Fahrenheit531 03-07-15 11:03 AM


Originally Posted by seely (Post 17610776)
I would agree here as well, BUT...the Pasela casing is pretty darn thin at the tread, and extremely thin on the sidewall. I like them a lot and run them on most of my bikes, but with 170lbs on them I wear them out pretty fast, and the sidewalls have no abrasion resistance whatsoever, even on the PT models (where I suspect they save some of the weight).

Heh. Maybe I should remember that when I make a tire recommendation, the rider in my experience comes in at a whopping 145lbs. :lol:
I will defer to your sensible response.

noglider 03-07-15 11:07 AM

Can you get the Marathon Supreme? I hear it rides lighter than it is. If not, get the Continental.

For arcane reasons, it's not correct to call this size 27x1.25, even though it is the same numerically as 27x1-1/4. Some bike tires are expressed in decimals and others in fractions. Switching between them implies a different size. The only accurate sizing system is ISO, formerly known as ETRTO. The ISO spec for your size is 630x32, because that is an actual measurement in millimeters.

yipyipyip 03-07-15 11:31 AM

Another option would be Schwalbe Marathon Racer. Good combination between puncture resistance and low rolling resistance.

vtchuck 03-07-15 02:44 PM

Have you considered Gatorskins? Pumped up to about 90 psi, they are a smooth rolling, tough tire.

BTW, I'm a Clydesdale (6'2'' 220) and I also use 27 x 1 Paselas on a couple of bikes without issues.

seely 03-07-15 03:14 PM


Originally Posted by J.Oxley (Post 17610798)
Heh. Maybe I should remember that when I make a tire recommendation, the rider in my experience comes in at a whopping 145lbs. :lol:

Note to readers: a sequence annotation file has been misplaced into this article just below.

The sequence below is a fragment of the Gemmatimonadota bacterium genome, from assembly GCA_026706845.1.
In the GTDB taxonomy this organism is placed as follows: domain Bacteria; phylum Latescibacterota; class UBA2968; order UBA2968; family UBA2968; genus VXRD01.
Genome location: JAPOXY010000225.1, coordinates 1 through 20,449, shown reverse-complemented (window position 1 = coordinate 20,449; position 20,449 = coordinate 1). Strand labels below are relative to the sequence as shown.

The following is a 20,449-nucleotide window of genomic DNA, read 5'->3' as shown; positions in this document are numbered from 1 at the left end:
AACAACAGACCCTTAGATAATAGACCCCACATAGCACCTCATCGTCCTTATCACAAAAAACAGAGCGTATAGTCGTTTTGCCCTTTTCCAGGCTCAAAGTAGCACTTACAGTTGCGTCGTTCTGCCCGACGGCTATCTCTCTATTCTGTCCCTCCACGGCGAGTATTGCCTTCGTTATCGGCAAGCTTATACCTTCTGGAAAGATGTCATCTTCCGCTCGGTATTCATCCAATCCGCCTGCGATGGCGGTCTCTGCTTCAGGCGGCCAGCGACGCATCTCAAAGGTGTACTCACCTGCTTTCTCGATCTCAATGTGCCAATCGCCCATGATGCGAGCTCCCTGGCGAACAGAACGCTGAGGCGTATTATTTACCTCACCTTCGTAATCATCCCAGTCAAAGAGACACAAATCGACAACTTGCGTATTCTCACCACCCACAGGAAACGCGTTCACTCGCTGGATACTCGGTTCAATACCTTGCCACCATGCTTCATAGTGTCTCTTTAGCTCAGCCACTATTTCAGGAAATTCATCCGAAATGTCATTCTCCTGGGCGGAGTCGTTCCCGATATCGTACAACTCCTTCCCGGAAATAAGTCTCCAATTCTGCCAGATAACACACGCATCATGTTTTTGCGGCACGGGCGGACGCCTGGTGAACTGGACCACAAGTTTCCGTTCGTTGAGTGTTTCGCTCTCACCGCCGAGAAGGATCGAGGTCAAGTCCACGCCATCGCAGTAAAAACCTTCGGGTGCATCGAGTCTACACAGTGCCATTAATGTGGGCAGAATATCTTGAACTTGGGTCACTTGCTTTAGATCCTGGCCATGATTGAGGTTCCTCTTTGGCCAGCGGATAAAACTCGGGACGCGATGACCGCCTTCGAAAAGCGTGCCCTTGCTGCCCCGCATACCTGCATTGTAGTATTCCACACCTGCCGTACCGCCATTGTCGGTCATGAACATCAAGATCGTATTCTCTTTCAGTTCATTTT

I will defer to your sensible response.

Don't sweat it, my first instinct is always to recommend the Pasela -- it is a great tire, just maybe not for our OP here

WhatAnotherHill 03-07-15 04:00 PM

@ All Replies
Thanks all for the input. According to the Schwalbe website, the Marathon Racer and Supreme are not available in the 27x1-1/4 size. I had considered Panaracer Pasela PT, but had warnings about sidewall strength. "You might be from Wisconsin if the roads are smoother in the winter because all the potholes are filled in with snow!" Due to pothole "splash out", there can be a lot of small stones along the side of the roads, particularly in the spring. I've had sidewall damage in the past for the stones I missed running over, but still got to close too.

I looked at the Gatorskins, but not too seriously. Wasn't sure how they would do on packed bike trails. I can take a closer look at them also.

ramzilla 03-07-15 04:11 PM

Schwalbe Marathons are a large profile tire. They're good comfort tires that really fill out 27"x1-1/4" rims. Nice tire for hybrid riding. The Continentals are small profile tires. Good tire for fast pace riding. Nice for road biking.

nfmisso 03-08-15 01:27 AM

I'd like to suggest something a bit different:
Avenir Discovery Aramid 27 x 1-1/8 Road Tire Black
It is ETRTO 28-630. I had these on my World Tourist until I converted to 622 (700c). They are strong and long lasting (the cups on my cheap hub wore out, not the tires). They are lively and tough. I am recently down to just under 350lbs, your 250lbs light weight is not an issue. The roads here - amazingly - are rougher than the roads in Minnesota (Belle Plaine <> Minneapolis-St Paul area), despite the lack of freeze.